“Llamas are up 5% this quarter, while 22% of people have chosen blue instead of red year-to-date.” So what? Do I care if llamas are up? Is that a good or a bad thing? Is there a goal associated with whether red or blue is chosen? Why do these things matter?
Too many compliance departments track metrics because they think they are supposed to. Managers, the C-Suite and the Board are used to getting metrics from other departments, so they assume they’re appropriate from Compliance as well. But many metrics tracked by compliance programs don’t inform the business about anything. And because of that, tracking them isn’t useful.
A New Series
We’re creating a new series of blogs on metrics that matter. We’ll be delving into examples of metrics being used by the most forward-thinking companies in the world. We’ll also be examining how to use metrics effectively to understand the trends in your business and in your program. Lastly, we’ll be giving lots of examples for you to choose from so you can bring your metrics to the next level.
What is a Metric?
Management consulting guru Peter F. Drucker said, “What gets measured improves.” A metric is simply a measurement. If you can measure it, it can be a metric. Compliance departments typically use metrics to monitor and audit the state of the program. They can also be used to drive efficiency and identify areas for improvement. Ideally, they should provide critical data to show whether Key Performance Indicators (KPI) are being met.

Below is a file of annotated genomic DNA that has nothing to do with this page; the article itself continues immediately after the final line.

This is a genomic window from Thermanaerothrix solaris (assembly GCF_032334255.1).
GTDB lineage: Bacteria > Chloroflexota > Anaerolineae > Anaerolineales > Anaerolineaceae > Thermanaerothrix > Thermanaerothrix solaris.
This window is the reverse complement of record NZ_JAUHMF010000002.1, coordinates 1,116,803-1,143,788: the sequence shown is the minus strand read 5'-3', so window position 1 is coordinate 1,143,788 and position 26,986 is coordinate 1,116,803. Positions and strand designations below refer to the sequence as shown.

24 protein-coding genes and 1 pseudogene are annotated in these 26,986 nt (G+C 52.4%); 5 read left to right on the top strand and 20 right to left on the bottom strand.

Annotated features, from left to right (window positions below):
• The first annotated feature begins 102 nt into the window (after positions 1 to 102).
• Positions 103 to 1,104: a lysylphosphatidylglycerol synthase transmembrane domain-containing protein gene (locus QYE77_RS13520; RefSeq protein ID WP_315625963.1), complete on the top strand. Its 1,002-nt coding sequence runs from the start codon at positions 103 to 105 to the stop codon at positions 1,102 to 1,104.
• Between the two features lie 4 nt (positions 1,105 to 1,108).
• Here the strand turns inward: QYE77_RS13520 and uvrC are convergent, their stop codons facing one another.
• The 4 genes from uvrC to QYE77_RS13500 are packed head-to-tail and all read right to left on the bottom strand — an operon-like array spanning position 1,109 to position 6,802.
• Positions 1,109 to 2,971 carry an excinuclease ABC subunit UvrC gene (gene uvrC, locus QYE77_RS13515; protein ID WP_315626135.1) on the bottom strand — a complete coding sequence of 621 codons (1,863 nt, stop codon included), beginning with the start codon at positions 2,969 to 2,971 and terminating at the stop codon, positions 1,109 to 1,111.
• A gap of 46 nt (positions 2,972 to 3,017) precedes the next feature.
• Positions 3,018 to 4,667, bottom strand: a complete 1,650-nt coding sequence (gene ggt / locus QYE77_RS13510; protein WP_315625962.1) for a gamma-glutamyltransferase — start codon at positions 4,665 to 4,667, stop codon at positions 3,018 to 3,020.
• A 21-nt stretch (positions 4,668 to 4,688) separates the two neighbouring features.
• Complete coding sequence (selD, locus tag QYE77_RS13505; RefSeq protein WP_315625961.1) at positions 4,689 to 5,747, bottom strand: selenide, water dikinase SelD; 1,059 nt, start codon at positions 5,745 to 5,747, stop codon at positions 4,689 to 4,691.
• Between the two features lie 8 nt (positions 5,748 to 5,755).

Good Metrics vs. Bad Metrics
Good metrics provide important information. They can tell you whether your program is effective. They can help you to prove that your program is adding value to the business. They can also tell you whether your program is improving over time.
Bad metrics don’t provide any of this information. Creating and reporting on bad metrics has two disadvantages. Number one – it probably takes a long time to collect the information, which is time you’ve wasted at work. Number two – management isn’t getting anything out of the metrics, so they won’t pay attention to them. What’s worse – management may think you’re not adding value because your metrics don’t show effectiveness, efficiency, or positive change in the organization.
We’re Not Confident